The Bath Lady comes every Thursday
her teeth whiter than our old porcelain tub
spewings water through its nostrils like a
green copper dragon from the Plaza--
its water bubbling into the cauldron of my bath.
In the papered bedroom my left claw stays my chest
my good hand begins on the top button.
The Bath Lady brings out a towel and asks, How you been?
I take my pen protector out of my pocket,
nail clippers, a toothpick, magnifying glass, handkerchief,
and the floss I’m saving to use again.
Just fine. Fine. Fine, I answer when I think of it.
Finally, my trousers. They sink to my ankles
like a life preserver deflated on a deck.
The Bath Lady handles the rest, socks, slippers, robe.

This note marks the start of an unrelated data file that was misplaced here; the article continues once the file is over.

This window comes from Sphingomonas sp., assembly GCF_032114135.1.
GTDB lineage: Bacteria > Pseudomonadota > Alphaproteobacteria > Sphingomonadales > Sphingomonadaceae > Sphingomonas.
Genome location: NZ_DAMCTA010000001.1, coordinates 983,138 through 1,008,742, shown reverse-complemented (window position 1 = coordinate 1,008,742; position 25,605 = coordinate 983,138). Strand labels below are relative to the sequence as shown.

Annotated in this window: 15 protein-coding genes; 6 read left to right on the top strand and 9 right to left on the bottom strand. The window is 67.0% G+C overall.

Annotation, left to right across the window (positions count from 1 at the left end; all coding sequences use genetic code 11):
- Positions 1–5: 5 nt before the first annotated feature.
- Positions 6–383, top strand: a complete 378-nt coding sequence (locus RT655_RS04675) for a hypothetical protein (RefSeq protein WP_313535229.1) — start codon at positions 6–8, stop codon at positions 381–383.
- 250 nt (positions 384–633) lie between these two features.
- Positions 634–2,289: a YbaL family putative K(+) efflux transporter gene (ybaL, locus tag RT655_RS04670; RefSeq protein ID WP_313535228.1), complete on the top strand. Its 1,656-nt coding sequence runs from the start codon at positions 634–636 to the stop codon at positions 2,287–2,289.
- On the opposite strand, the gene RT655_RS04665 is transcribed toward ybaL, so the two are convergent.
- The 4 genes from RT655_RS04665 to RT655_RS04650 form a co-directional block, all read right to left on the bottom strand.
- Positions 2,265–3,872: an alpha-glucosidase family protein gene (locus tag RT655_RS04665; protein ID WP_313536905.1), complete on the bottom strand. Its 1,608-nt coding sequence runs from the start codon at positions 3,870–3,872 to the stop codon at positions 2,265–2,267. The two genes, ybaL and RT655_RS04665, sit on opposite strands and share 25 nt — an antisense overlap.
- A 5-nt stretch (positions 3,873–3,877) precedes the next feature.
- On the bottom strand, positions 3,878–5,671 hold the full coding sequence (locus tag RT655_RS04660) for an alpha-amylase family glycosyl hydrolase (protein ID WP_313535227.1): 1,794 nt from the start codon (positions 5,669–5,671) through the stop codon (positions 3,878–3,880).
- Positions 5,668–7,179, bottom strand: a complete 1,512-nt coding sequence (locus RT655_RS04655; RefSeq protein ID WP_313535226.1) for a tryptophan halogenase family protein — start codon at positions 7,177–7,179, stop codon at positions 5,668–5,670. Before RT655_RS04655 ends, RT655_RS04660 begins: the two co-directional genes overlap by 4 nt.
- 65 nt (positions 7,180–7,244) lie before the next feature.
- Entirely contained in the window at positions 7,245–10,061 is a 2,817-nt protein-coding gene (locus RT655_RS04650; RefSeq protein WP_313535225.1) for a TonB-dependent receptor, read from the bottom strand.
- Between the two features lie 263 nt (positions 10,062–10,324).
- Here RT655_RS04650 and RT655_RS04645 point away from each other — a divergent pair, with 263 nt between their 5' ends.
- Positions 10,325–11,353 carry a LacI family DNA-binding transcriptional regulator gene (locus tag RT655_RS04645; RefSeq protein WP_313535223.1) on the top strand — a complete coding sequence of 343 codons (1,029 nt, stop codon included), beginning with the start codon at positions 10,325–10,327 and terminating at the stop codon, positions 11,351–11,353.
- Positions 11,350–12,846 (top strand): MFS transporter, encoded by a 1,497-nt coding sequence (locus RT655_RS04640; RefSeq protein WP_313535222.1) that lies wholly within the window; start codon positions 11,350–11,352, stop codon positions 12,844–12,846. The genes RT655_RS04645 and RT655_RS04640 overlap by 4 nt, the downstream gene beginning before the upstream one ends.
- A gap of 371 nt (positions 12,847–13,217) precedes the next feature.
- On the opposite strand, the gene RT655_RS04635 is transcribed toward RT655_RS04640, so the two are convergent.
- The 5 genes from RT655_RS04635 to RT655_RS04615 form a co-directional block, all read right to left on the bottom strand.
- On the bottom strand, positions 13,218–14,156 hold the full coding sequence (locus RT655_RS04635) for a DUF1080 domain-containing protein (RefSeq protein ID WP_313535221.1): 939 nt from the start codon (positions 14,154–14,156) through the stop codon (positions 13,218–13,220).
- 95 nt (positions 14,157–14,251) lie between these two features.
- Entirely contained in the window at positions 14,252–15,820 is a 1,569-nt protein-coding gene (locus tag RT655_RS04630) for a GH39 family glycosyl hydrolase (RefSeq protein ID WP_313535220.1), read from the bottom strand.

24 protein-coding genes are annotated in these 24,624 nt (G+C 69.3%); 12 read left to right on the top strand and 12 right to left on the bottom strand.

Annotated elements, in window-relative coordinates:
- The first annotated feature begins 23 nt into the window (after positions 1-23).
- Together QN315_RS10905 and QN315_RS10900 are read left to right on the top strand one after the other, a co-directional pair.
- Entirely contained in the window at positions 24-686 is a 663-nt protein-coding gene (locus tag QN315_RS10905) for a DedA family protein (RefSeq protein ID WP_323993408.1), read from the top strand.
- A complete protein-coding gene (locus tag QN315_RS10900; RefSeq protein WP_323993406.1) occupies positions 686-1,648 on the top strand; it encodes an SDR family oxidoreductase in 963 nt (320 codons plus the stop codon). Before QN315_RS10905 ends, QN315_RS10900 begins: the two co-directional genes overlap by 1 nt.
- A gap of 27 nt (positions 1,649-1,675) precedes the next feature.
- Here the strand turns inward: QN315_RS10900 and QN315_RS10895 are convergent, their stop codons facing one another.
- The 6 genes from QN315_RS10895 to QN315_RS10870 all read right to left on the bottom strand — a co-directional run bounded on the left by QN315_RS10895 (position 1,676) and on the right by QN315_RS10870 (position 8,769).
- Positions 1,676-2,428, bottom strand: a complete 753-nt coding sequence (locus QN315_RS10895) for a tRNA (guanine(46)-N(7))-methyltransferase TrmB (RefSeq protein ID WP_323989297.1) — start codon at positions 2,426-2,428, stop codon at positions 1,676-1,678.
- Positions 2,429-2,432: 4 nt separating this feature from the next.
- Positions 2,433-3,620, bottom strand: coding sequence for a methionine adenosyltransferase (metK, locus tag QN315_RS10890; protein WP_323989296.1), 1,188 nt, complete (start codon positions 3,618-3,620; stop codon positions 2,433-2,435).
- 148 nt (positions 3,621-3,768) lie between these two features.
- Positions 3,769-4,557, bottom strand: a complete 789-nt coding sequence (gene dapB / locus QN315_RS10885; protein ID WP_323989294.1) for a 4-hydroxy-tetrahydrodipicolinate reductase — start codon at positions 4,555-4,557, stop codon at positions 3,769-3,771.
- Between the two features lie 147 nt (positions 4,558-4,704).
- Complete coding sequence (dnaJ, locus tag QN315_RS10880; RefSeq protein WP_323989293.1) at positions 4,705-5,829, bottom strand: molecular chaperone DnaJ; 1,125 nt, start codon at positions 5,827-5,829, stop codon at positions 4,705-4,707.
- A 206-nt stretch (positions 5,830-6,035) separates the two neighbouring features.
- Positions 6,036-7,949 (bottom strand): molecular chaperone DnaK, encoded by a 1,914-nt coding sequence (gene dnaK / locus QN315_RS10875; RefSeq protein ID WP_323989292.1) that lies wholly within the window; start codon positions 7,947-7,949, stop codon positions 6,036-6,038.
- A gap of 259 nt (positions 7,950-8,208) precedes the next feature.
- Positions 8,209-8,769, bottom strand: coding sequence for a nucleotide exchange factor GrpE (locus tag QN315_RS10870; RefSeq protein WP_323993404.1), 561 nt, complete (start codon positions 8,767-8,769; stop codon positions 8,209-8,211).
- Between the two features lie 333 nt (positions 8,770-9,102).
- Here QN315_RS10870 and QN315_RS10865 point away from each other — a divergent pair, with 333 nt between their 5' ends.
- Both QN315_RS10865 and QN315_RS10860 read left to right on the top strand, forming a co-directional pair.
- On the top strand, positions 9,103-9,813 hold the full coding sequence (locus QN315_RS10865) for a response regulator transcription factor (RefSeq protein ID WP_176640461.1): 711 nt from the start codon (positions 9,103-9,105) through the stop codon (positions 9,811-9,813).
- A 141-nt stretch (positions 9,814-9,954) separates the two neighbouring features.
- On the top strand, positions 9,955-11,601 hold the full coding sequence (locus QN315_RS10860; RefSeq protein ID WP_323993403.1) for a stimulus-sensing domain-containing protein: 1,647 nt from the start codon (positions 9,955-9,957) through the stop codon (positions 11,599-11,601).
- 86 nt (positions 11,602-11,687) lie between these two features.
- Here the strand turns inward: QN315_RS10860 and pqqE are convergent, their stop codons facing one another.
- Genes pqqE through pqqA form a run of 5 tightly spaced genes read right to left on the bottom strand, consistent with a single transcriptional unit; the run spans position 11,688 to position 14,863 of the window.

Each of us in our own mind--alone.
Once my robe is gone, I am free I sink down
into my first bath in the old wash tub on the farm.
My mother comes. She rubs my back with warm water
and a wash rag. In this safe oval, I am a new babe.
My mother died before I knew to miss her.
I don’t remember her, but I can smell lavender water
when I say her name silently to myself.
What was that? asks The Bath Lady
Nothing, I answer.
The cold air ages me eighty some years.
I am pruny, wanting my mother
to come hold me again.